Using derivatives to hedge risk or to engage in speculation can be an effective tool for financial institutions. Financial institutions of all types and sizes can utilize derivative securities “to hedge their asset-liability exposures and thus reduce the value of their net worth at risk due to adverse events” (Saunders & Cornett, 2011, p. 696). In general, derivatives involve an arrangement that sets forth an exchange of an asset or cash flow at a set time and price in the future (Saunders & Cornett, 2011). Changes in the value of the underlying asset or cash flow affect the value of the derivative security (Saunders & Cornett, 2011). The use of derivatives is a type of off-balance sheet activity that only affects a financial institution’s balance sheet when the obligation is realized, whether through the realization of profits or expenses (Saunders & Cornett, 2011). The impact on the financial position can be positive of negative depending on the handling of the off-balance-sheet activities (Saunders & Cornett, 2011).
Derivatives come in various forms. Some common types of derivatives are various contracts (forward, futures, and spot), call options, hedges, and swaps (interest rate, currency, and credit). Although all derivative securities derive their values from an underlying asset or cash flow, each of the various types have differences that warrant discussion. Which type of derivative used can depend on the financial institution’s preferences regarding costs, ease of use, expectations within the market, specific risks to be addressed, and/or the type of financial position taken (hedging or speculation). Studies have also shown that more multinational banks along with those with higher exposure to foreign currency risk are more likely to employ derivatives as part of their risk management strategy (Yung-Ming & Moles, 2010).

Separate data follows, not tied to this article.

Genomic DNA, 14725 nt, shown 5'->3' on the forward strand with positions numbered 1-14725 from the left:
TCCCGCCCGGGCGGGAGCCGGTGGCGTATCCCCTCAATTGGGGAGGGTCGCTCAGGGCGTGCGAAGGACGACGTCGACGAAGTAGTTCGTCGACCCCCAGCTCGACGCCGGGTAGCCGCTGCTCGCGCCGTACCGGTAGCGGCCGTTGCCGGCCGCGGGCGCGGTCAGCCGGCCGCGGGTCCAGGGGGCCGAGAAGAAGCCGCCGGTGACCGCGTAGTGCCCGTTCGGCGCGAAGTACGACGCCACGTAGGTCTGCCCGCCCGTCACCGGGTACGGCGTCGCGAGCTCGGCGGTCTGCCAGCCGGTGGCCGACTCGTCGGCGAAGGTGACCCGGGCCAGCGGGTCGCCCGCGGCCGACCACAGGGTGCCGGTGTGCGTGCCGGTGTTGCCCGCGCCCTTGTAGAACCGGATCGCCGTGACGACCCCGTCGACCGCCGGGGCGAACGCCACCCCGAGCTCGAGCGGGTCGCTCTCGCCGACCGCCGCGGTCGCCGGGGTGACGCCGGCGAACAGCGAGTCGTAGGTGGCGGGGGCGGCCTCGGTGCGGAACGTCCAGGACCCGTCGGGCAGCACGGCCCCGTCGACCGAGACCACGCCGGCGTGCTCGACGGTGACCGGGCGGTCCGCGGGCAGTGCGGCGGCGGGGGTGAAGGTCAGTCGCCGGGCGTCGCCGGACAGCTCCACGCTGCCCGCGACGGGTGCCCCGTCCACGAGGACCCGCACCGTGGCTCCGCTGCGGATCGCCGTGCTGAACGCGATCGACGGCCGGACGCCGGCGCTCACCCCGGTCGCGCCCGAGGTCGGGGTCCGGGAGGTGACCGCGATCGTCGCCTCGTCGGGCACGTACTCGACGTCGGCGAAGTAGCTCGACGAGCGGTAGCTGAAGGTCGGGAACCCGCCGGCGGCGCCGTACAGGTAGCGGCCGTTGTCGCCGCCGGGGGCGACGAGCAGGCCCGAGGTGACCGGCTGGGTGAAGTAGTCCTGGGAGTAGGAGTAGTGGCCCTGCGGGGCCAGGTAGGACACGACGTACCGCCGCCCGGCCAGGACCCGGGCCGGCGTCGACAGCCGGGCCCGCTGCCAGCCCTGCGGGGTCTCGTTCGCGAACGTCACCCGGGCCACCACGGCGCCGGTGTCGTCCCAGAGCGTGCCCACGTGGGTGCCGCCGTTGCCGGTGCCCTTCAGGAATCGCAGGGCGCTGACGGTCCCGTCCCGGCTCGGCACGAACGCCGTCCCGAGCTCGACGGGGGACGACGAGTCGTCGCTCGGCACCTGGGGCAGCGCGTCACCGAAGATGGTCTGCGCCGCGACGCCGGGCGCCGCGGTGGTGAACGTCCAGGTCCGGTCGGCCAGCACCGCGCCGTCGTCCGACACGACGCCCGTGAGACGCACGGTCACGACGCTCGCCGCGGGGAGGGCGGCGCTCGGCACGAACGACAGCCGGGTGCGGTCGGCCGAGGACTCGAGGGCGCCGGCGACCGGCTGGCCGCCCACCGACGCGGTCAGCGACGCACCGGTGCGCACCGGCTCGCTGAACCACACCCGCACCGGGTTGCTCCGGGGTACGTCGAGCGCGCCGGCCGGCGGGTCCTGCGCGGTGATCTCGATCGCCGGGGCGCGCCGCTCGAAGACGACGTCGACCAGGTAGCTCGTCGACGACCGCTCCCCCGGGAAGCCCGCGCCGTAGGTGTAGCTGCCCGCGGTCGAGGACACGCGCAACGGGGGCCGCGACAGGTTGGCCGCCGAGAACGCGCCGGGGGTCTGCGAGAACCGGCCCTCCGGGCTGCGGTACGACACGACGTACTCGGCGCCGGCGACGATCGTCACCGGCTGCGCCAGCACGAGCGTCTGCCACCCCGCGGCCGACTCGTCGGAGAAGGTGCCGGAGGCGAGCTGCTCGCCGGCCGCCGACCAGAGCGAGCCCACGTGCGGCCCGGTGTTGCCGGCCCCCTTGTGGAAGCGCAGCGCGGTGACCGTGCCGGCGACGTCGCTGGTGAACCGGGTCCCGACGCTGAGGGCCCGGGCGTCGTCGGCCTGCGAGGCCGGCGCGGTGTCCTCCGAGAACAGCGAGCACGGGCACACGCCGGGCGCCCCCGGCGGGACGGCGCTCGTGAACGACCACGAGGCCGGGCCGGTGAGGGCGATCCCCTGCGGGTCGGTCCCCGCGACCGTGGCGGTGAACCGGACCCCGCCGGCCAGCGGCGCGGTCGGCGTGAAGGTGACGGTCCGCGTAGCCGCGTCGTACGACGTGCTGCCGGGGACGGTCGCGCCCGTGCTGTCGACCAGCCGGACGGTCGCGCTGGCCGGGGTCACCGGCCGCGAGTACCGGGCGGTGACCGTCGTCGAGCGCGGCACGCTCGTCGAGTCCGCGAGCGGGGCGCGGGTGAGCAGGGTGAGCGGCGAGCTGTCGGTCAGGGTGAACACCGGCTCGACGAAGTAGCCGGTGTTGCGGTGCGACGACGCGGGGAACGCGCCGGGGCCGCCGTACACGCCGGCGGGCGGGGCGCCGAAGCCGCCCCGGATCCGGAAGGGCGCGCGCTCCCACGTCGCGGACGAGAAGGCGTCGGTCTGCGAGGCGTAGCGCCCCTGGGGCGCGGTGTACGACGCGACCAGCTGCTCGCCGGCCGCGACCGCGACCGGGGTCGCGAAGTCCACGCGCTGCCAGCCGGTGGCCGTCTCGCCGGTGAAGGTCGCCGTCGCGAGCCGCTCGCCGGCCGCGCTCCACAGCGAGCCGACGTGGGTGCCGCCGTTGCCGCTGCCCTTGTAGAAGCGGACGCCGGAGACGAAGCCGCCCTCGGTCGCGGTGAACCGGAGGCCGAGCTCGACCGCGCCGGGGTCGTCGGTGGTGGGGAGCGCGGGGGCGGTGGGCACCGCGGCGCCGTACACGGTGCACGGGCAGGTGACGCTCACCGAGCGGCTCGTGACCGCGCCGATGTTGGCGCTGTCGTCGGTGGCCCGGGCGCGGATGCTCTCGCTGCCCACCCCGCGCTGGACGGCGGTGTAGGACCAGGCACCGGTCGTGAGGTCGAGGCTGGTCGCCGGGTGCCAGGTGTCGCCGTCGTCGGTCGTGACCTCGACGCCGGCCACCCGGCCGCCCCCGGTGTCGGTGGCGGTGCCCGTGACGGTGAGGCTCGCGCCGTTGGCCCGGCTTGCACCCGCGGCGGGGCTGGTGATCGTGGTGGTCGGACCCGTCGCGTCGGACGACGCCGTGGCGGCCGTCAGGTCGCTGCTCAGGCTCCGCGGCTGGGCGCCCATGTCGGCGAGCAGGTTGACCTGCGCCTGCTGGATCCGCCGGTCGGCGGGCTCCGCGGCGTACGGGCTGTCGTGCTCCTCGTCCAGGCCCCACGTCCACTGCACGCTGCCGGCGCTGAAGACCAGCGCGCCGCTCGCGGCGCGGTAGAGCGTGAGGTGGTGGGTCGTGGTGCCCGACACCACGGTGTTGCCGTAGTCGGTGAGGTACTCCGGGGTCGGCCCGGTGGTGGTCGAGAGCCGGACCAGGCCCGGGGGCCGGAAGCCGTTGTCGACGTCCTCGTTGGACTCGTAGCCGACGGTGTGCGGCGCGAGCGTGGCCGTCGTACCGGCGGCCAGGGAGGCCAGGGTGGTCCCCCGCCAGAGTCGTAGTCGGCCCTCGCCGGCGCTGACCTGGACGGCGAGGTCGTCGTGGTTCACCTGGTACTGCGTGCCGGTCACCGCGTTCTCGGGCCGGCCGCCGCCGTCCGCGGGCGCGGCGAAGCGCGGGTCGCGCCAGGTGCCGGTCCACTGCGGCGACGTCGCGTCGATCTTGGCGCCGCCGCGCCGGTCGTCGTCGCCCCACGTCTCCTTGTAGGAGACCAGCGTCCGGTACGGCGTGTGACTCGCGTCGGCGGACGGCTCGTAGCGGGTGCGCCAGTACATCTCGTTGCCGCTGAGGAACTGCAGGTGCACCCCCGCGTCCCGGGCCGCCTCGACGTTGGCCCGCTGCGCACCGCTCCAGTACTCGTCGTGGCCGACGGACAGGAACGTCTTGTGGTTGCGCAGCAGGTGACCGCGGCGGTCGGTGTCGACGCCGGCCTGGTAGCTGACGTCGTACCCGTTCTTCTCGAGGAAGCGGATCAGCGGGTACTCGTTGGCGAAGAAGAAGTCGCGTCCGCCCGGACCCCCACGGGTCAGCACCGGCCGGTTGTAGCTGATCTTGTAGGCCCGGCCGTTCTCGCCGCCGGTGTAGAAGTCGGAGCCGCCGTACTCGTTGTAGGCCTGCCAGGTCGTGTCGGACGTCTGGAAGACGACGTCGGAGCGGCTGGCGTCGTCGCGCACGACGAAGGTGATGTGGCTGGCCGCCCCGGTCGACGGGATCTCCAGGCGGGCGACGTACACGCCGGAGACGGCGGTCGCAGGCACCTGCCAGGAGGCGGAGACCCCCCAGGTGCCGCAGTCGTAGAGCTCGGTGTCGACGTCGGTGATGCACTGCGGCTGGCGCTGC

The different types of derivative contracts include forwards, futures, and spots. These derivative contracts all have similarities and differences. All of the derivative contract variations involve agreements for an exchange of an asset for an amount of cash at a predetermined price (Saunders & Cornett, 2011). Additionally, they call all be used by financial institutions to hedge risks associated with performing operations.
The differences arise when the specifics of the contracts are evaluated. Spot contracts are the most simplistic of the derivative contracts. Spot contracts involve an exchange of an amount of cash today for an asset today (Saunders & Cornett, 2011). This type of contract is most often found in foreign exchange transactions where one currency is exchanged for another currency at the spot (current) rate (Saunders & Cornett, 2011). On the other hand, forward contracts involve an agreement today to pay a specific price in the future for an asset (Saunders & Cornett, 2011). Even more complexity is involved in futures contracts. These contracts involve an agreement today to exchange an asset in the future...